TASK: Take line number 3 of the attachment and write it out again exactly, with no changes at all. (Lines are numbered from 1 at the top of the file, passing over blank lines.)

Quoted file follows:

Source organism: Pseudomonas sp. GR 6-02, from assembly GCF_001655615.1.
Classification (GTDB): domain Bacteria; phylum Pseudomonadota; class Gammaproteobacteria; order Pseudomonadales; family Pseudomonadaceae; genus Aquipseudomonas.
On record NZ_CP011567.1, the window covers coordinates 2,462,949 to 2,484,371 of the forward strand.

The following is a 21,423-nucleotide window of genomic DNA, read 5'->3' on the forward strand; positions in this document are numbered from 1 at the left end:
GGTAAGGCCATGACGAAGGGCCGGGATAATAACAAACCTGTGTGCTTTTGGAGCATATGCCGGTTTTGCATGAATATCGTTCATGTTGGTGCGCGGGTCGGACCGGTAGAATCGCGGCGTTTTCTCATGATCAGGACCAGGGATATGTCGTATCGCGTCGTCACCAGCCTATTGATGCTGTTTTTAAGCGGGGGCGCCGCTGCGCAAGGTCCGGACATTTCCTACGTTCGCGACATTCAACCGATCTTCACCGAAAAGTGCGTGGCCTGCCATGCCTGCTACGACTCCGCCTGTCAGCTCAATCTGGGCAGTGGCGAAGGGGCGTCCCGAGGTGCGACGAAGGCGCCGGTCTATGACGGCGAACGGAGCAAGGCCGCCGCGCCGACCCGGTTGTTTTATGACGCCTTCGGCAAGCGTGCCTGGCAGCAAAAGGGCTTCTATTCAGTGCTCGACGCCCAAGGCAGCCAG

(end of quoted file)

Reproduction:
On record NZ_CP011567.1, the window covers coordinates 2,462,949 to 2,484,371 of the forward strand.